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New national Allergy Action Plans have been developed by doctors in an effort to protect children at risk of life-threatening allergic reactions.
The plans, released by the Paediatric Allergy Group of the British Society for Allergy and Clinical Immunology (BSACI) and endorsed by the Royal College of Paediatrics and Child Health (RCPCH), allow health professionals to provide clear instructions on the first aid management of potentially life-threatening allergic reactions (anaphylaxis). The plans can then be used by parents, teachers and others without any special medical training to treat severe reactions in children and ensure the most timely and effective care.
"Currently, many different plans are used in the UK, dependent on local and regional practice, which can cause confusion to parents, school staff and health professionals alike" said Dr Paul Turner, who coordinated the plans with Dr George Du Toit, on behalf of the BSACI.
"It's always difficult for doctors to predict which allergy sufferers may be at risk of severe, life-threatening allergic reactions. These plans can be used by GPs, hospital doctors and other health professionals to provide guidance on how to manage allergic reactions."
The plans have been welcomed by parents, teachers and support groups, including the Anaphylaxis Campaign and Allergy UK. An estimated 6% of children in the UK (approximately 780,000) suffer from food allergies alone and there has been a 400% increase in the prescription of Adrenaline injector devices in the UK over the past decade.1
Professor John Warner, a paediatrician specialising in paediatric allergy, who was involved in developing the plans, added:
"We have been very concerned that carers and young people find handling an acute allergy very stressful, leading to hesitation in using rescue treatment. The action plans will guide carers in recognising and treating allergic reactions in order to prevent them evolving into life-threatening events."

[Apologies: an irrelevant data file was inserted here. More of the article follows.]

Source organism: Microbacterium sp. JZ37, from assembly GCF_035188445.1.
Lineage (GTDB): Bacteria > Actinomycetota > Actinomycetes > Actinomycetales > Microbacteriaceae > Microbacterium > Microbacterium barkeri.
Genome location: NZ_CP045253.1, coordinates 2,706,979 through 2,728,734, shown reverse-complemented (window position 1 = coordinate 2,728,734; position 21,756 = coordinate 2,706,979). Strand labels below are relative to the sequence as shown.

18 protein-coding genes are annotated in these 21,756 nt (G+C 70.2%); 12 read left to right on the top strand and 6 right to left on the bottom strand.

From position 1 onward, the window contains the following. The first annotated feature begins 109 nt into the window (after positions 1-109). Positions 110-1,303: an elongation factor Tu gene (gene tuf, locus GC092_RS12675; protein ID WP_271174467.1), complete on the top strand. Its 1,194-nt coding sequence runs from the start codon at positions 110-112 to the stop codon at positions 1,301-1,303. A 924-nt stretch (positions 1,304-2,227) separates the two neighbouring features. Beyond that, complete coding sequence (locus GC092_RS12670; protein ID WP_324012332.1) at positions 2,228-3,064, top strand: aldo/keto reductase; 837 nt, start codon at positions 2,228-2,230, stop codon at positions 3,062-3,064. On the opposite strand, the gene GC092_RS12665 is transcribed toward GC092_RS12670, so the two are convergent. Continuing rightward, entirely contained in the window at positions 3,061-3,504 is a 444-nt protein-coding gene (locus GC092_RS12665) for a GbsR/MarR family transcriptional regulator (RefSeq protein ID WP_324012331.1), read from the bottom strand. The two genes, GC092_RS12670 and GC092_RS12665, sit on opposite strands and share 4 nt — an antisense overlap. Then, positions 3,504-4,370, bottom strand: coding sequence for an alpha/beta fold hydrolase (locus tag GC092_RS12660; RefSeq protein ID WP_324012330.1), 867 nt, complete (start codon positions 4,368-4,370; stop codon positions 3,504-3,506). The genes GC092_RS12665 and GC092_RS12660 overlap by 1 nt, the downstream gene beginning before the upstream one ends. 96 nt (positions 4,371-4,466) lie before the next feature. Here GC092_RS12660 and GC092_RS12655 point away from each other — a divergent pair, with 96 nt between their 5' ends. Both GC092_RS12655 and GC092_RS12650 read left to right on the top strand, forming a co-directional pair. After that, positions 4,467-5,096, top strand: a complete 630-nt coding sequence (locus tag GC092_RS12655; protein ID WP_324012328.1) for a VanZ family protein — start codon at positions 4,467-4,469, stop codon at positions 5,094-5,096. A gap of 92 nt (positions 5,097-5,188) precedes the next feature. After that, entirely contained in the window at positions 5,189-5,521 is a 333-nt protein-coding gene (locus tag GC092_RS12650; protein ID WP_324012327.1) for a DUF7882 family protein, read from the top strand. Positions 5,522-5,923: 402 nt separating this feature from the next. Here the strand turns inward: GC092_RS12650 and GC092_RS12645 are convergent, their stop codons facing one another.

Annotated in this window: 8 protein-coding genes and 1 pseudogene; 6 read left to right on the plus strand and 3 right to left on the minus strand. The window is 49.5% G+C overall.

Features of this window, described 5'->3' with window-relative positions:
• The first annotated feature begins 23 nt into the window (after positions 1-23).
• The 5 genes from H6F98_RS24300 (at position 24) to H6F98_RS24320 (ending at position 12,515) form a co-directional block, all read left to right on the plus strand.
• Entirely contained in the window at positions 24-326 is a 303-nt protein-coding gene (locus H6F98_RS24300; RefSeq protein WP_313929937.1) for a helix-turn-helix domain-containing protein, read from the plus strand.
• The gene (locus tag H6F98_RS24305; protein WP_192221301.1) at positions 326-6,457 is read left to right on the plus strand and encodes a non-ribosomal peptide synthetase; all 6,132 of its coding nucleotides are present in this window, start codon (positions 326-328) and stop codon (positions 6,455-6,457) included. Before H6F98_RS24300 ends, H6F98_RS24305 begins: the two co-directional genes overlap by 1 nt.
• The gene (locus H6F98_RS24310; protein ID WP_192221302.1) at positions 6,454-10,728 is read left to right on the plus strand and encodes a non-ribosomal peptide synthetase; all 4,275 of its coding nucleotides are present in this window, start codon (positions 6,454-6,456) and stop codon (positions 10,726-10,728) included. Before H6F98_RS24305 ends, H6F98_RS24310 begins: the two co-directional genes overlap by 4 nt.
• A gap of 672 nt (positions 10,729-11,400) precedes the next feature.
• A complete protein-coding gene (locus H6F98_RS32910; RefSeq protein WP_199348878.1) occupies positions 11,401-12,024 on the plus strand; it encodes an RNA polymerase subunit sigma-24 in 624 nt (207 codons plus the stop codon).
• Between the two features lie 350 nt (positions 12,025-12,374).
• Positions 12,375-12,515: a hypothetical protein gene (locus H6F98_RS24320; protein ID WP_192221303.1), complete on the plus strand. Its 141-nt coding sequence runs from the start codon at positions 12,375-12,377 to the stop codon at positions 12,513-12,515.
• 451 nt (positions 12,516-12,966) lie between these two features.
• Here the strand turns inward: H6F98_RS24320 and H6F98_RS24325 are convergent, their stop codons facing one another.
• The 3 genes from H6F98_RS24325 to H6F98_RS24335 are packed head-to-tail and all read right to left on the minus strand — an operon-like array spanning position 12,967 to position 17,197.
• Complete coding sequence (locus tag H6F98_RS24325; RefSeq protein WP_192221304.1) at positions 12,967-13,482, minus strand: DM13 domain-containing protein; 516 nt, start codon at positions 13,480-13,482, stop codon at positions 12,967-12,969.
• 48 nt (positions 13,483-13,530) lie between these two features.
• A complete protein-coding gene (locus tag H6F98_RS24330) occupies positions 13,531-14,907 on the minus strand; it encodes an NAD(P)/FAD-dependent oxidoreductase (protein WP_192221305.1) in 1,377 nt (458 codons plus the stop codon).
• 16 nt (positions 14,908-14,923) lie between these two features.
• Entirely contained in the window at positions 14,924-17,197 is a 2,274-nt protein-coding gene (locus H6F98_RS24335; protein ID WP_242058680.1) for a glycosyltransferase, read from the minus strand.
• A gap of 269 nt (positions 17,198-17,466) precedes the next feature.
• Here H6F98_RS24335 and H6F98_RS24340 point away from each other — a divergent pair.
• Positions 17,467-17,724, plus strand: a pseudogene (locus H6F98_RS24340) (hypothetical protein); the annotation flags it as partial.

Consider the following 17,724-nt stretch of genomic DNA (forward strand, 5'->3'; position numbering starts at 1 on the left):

The Allergy Action Plans have been developed by Dr Paul Turner and Dr George Du Toit, on behalf of the BSACI Paediatric Allergy Group, following an extensive consultation period with health professionals, patient organisations and parents of food-allergic children and teachers.
The plans are medical documents, and should only be authorised and completed by the patient's health professional, and not parents or teachers. They are available for download from the BSACI website www.bsaci.org under Publications and Resources.
1. NHS Prescription Cost Analysis for England, 2000-2012.
2. Noimark L, Wales J, Du Toit G, et al. The use of adrenaline autoinjectors by children and teenagers. Clin Exp Allergy 2012: 42 : 284–92.
3. Jones CJ, Llewellyn CD, Frew AJ, du Toit G, Mukhopadhyay S, Smith H. Clin Exp Allergy 2013 (submitted).
4. Marrs T, Lack G. Why do few food-allergic adolescents treat anaphylaxis with adrenaline? Reviewing a pressing issue. Pediatr Allergy Immunol 2013: 24 : 222–229
Article adapted by Medical News Today from original press release. Click 'references' tab above for source.
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BSACI, RCPCH and. "New national action plans set to improve chances for children with severe allergic reactions, UK." Medical News Today. MediLexicon, Intl., 24 Oct. 2013. Web.
9 Dec. 2013. <http://www.medicalnewstoday.com/releases/267782>
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